The United Nations Relief and Works Agency — better known as UNRWA — was created after 750,000 Palestinians fled their homes during the 1948 Arab-Israeli conflict. Refugees in the Gaza Strip will mark the 70th anniversary of that exodus on May 15, the culmination of the symbolic "Great Return March" that has brought thousands of protesters to the territory's border with Israel this month, where they have consistently met excessive, lethal force from the Israeli army. President Trump insists he can broker a deal to end the hostilities for good, but early this year his administration froze 83% of America's funding for UNRWA, a move that could cripple the agency, intensify the situation along the Gaza border and undermine the chance for a lasting peace.
The U.N. resolution that created UNRWA charged the agency with providing relief to "prevent distress" among Palestinian refugees and furthering "conditions of peace and stability." With contributions from the U.N. member nations, including the United States — UNRWA's most loyal and generous supporter — the agency has supplied essential food, water, healthcare and education to roughly 5 million people in Gaza, the West Bank, Jordan, Lebanon and Syria.
Since 2007, close to 2 million Palestinians have been effectively trapped in the Gaza Strip. Israel has sealed it off, and the border with Egypt only opens rarely. The effects have been catastrophic. Unemployment there is greater than 41%, and the number of Palestinians in Gaza relying on UNRWA for food has surged from fewer than 80,000 in 2000 to almost 1 million today.
In January, the U.S. abruptly announced that it would withhold more than half of a $125-million installment on its 2018 funding for UNRWA. Annually, the U.S. has contributed about $365 million to the agency, but the Trump administration has now made it clear that UNRWA will not receive humanitarian aid without political conditions attached. U.S. representatives portrayed the freeze as a means of encouraging other donors to step forward, but multiple sources indicate that the Trump administration is predicating UNRWA's funding on Palestinian officials' willingness to reenter peace talks, despite conditions that make key negotiation issues, such as the status of Jerusalem, a foregone conclusion.
Conditioning aid on political action turns humanitarian assistance on its head. Since its inception, UNRWA has strived to remain impartial amid infighting, violence and turmoil, concentrating on helping Palestinians in need, regardless of their politics.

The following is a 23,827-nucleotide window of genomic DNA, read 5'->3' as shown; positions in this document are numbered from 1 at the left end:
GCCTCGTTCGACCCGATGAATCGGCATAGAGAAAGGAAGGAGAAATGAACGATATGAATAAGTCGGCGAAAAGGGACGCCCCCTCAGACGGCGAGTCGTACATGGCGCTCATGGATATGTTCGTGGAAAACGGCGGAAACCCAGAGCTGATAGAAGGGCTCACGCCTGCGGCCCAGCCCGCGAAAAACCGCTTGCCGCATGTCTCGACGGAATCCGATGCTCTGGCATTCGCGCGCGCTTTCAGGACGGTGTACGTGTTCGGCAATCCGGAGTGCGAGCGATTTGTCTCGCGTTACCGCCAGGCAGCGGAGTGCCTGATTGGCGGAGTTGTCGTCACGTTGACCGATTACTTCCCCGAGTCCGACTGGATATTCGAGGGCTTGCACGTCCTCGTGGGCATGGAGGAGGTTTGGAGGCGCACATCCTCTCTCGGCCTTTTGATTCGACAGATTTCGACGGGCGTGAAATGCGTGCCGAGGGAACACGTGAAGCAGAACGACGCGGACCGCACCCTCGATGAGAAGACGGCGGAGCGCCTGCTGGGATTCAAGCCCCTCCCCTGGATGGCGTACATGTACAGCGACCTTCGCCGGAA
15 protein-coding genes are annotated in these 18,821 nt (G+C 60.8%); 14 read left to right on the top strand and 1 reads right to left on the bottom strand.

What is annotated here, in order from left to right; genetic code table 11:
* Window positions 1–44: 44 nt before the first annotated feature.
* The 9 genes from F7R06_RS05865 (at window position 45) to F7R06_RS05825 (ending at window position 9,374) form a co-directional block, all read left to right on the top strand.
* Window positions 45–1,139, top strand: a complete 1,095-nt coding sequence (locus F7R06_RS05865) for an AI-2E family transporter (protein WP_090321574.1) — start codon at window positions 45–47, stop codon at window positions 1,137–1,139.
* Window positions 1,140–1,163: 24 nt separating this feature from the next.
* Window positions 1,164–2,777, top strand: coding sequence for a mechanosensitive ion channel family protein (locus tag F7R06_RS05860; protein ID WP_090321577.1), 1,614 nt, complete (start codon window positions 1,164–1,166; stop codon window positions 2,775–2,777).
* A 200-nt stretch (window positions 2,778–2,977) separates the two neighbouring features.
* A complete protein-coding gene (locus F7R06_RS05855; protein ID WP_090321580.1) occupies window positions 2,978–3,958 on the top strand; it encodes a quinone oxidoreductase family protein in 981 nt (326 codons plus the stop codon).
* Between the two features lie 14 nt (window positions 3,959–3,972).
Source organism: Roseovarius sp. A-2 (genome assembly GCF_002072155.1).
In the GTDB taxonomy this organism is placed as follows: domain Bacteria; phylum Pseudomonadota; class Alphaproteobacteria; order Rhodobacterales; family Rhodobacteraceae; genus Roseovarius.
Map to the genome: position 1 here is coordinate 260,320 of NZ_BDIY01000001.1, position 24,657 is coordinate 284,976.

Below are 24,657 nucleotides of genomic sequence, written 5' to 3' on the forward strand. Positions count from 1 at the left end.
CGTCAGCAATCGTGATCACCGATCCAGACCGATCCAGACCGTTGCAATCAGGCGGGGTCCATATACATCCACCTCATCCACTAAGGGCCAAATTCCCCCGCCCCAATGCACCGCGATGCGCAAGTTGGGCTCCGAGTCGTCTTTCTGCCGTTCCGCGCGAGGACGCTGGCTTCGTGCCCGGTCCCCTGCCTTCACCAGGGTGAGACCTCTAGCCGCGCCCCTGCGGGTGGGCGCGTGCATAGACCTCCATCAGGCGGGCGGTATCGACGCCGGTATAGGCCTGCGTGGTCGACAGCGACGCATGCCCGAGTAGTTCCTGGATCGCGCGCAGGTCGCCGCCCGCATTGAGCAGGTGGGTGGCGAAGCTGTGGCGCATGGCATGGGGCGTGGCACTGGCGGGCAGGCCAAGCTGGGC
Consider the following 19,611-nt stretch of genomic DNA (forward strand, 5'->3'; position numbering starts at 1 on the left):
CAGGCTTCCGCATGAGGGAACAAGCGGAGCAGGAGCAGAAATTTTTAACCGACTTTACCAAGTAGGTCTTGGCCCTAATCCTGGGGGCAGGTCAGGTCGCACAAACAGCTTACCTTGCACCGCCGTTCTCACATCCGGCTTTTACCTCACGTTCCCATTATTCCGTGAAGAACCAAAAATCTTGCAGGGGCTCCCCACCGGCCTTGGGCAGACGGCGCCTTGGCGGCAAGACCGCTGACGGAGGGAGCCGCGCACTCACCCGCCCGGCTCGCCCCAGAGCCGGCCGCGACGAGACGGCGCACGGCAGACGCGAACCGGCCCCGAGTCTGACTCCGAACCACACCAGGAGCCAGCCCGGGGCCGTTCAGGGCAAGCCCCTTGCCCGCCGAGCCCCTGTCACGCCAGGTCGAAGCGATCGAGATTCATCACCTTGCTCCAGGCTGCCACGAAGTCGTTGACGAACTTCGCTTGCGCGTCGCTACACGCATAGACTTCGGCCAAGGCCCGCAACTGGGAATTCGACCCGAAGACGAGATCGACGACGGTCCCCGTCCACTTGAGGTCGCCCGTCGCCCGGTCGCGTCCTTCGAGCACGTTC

In Gaza, for example, residents have been thrust into an internal struggle since 2007, when Hamas consolidated its control of the territory. In retaliation, the Fatah-dominated Palestinian Authority has repeatedly reduced the supply of electricity to Gaza, causing water treatment facilities to shut down, slowing the flow of potable water to a drip and forcing raw sewage to back up into Gaza's streets.
UNRWA has trucked in emergency supplies of clean, drinkable water to more than 250 Gaza schools, where the agency educates almost a quarter of a million children. When foul water caused outbreaks of infection and diarrhea among refugees, UNRWA's health clinics have provided emergency medical care and organized sanitation efforts at the agency's schools and camps.
Last year, more than 19,000 individuals benefited from short-term employment through UNRWA's job-creation program in Gaza. In addition, to manage its operations, the agency employs more than 14,000 Gazans. All told, last year UNRWA employed 8.5% of the entire Gazan labor force.
UNRWA relies entirely on the generosity of international donors. The U.S. contribution typically makes up about 30% of the agency's total budget. Without consistent U.S. funding, conditions in Gaza could easily slip from barely adequate to intolerable.
UNRWA has proved a crucial source of stability through 70 years of political turmoil for Palestinians, largely because it has concentrated on administering relief based entirely on need. It has steadfastly held off one looming humanitarian catastrophe after another in Gaza and throughout the Palestinian diaspora, keeping alive the hope that a political solution is within reach.
Cutting UNRWA's funding undermines efforts to sustain that hope and to create the conditions that ensure the rights of all parties in the conflict. If the United States wants to be part of paving a path toward Middle East peace, it should restore its contribution to the agency, and reestablish itself as a global humanitarian leader.
Noura Erakat is a human rights attorney and assistant professor at George Mason University.